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Unless you've been off planet for the past few months, you'll have been witness to the dramatic drop in the share price of Apple . From a closing high of $702.10 in mid-September to a closing low of $525.62 in mid-November, shareholders, including the Messed-Up Expectations portfolio, have seen a 25% drop in the value of their holdings.
Explanations for the drop abound. Among these is "Mapgate," in which the new mapping app from Apple reportedly couldn't find its way out of a cardboard box. Okay, I'm exaggerating there, but locations were wrong and directions were reported to be less than optimal.
Then there was the firing of a senior Apple executive, iOS chief Scott Forstall, because he wouldn't sign the letter of apology Apple released after Mapgate. That was part of a bigger executive team shakeup.
There were also supply problems for the new iPhone 5, as well as Apple "missing" Wall Street estimates after it had consistently beat them quarter after quarter. (To my mind, that says more about those making the estimates than anything about Apple's performance.)
And of course, we have increased competition from smartphones running Google's Android system, tablets from Amazon.com and Microsoft -- the new Surface is getting some favorable reviews , actually -- and the bloom is off the Apple rose.
All of those seem reasonable explanations for a share price drop, but they're not much more than what any successful company goes through. Given the margins Apple has been enjoying with its iPhones and iPads, is it any wonder competitors are eager to get in the game? And is it reasonable to assume that Apple will never make a mistake with a new product?
Is that all?
To me, I think there are a couple of non-Apple reasons for the share price decline. First: Uncertainty about the U.S. tax situation come Jan. 1. We don't know what the capital gains tax rate might be until the federal government gets its act together and resolves the issues surrounding the fiscal cliff. So, a lot of people and institutions who've held Apple's stock and made quite a bit of money (shares were up as much as 74% this year) are selling now. They're willing to pay the current tax rate on the gains rather than selling later with the risk of paying a higher rate then.
Second: Mandated selling, as pointed out by Jason Schwarz. Apple is probably the most widely held stock -- ever. Why not? It's been very successful as an investment, especially since its $79 low back in Nov. 2008. Many institutional investors (you know, the really "big" money) are only allowed to hold a position as long as it remains below a certain percentage of the total (e.g. 8%). As Apple rocketed up over 700% from that low (and is still up over 500%), they've had to sell shares to get back in line with those requirements. And, as we approached and passed the fiscal year end for many mutual funds (often Oct. 31), many funds that had made money from Apple likely began to sell their holdings in order to rebalance and get the holding back under the allowable limit.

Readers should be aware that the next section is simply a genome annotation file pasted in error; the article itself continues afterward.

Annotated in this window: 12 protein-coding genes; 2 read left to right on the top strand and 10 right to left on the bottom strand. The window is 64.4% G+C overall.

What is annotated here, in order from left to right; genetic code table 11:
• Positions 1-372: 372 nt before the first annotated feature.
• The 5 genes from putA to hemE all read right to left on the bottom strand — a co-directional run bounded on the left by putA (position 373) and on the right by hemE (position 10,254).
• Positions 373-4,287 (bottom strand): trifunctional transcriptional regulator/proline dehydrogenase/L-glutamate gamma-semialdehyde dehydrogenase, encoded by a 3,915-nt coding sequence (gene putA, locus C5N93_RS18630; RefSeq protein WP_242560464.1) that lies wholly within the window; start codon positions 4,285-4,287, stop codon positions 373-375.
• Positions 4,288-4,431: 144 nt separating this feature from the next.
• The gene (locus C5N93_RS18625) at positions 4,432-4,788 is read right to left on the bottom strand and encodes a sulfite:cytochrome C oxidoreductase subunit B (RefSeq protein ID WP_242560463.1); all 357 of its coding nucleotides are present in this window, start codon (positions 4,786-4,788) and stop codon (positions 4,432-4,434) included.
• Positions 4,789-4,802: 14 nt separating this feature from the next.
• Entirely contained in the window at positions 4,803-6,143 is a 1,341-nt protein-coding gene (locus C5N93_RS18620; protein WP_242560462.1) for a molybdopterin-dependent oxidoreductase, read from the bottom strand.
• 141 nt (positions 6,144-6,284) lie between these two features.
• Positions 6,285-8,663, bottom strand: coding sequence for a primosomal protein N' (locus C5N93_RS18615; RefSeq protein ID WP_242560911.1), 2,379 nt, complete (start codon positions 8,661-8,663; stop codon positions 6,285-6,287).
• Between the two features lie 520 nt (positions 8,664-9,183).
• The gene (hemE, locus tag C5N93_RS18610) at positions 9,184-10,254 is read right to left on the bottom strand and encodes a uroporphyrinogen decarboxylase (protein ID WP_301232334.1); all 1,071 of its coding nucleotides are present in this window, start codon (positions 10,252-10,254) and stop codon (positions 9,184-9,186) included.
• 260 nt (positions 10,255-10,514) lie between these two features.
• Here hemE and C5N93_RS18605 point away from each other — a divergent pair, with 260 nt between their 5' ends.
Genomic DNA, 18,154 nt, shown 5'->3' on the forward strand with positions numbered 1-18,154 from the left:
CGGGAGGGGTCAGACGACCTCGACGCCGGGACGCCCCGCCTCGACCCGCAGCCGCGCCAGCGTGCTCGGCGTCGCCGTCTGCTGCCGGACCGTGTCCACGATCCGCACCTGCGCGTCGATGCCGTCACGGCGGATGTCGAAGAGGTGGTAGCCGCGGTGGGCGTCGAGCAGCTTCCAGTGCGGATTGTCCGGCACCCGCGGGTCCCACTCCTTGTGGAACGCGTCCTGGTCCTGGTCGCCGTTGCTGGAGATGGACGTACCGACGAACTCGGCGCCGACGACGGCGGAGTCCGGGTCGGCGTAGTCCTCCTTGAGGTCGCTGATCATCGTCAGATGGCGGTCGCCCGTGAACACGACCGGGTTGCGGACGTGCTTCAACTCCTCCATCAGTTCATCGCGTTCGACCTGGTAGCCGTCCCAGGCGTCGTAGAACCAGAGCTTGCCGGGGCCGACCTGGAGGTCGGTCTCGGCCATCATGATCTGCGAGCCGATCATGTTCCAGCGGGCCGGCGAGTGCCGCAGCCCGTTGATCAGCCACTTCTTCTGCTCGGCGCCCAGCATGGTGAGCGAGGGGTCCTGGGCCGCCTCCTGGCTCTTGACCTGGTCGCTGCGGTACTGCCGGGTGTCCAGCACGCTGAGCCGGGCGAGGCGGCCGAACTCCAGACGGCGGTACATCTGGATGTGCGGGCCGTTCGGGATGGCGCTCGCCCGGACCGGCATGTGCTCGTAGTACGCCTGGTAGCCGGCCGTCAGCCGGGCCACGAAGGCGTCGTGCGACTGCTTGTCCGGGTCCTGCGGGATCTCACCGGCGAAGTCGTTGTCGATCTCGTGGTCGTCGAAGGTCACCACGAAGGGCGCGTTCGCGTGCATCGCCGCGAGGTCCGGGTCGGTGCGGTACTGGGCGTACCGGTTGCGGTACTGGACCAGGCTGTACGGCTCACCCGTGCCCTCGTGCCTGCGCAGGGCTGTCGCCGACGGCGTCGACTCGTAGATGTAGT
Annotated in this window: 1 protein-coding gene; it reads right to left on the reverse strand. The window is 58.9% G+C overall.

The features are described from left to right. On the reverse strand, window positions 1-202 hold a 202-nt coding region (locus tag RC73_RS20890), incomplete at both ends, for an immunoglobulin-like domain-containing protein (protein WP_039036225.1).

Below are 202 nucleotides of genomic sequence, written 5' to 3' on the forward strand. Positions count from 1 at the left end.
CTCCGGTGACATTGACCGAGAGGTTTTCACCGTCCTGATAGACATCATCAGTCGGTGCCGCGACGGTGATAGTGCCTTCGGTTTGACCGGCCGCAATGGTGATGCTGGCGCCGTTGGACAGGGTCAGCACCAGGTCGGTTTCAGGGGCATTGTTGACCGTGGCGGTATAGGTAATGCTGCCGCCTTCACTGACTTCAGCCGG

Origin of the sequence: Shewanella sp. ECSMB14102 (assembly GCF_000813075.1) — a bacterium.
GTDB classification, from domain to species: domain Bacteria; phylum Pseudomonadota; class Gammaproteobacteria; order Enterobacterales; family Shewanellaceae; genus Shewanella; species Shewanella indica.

Result? Lots and lots of shares coming onto the market, which, as inevitably happens when supply outstrips demand, drove the price down.
It's a MUE
These two reasons lead, I believe, to the sell-off being a messed-up expectation, because it isn't driven by fundamentals. The company has boatloads of cash, no debt, high growth in revenue and earnings despite competition, and a P/E ratio that is seemingly laughable for a company in its position.
Once the selling pressure eases (and I think it might have already begun), those who had sold for tax reasons or to rebalance will start buying shares again, moving the price back upward.
Accordingly, I'm going to buy more shares of Apple for the Messed-Up Expectations portfolio. Come and discuss this and other investments on my Messed-Up Expectations discussion board, or follow me on Twitter.
There's no doubt that Apple is at the center of technology's largest revolution ever, and that longtime shareholders have been handsomely rewarded with over 1,000% gains. However, there is a debate raging as to whether Apple remains a buy. The Motley Fool's senior technology analyst and managing bureau chief, Eric Bleeker, is prepared to fill you in on both reasons to buy and reasons to sell Apple, and what opportunities are left for the company (and more importantly, your portfolio) going forward. To get instant access to his latest thinking on Apple, simply click here now.
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The article It's Time to Buy Shares of Apple originally appeared on Fool.com.
Jim Mueller owns shares of Amazon.com and has the following options: long JAN 2013 $615 calls on Apple and short JAN 2013 $645 calls on Apple. He's an analyst for the Motley Fool Stock Advisor newsletter service. The Motley Fool owns shares of Apple, Amazon.com, Google, and Microsoft. Motley Fool newsletter services recommend Apple, Amazon.com, Google, and Microsoft. Try any of our Foolish newsletter services free for 30 days. We Fools may not all hold the same opinions, but we all believe that considering a diverse range of insights makes us better investors. The Motley Fool's disclosure policy is never messed-up.
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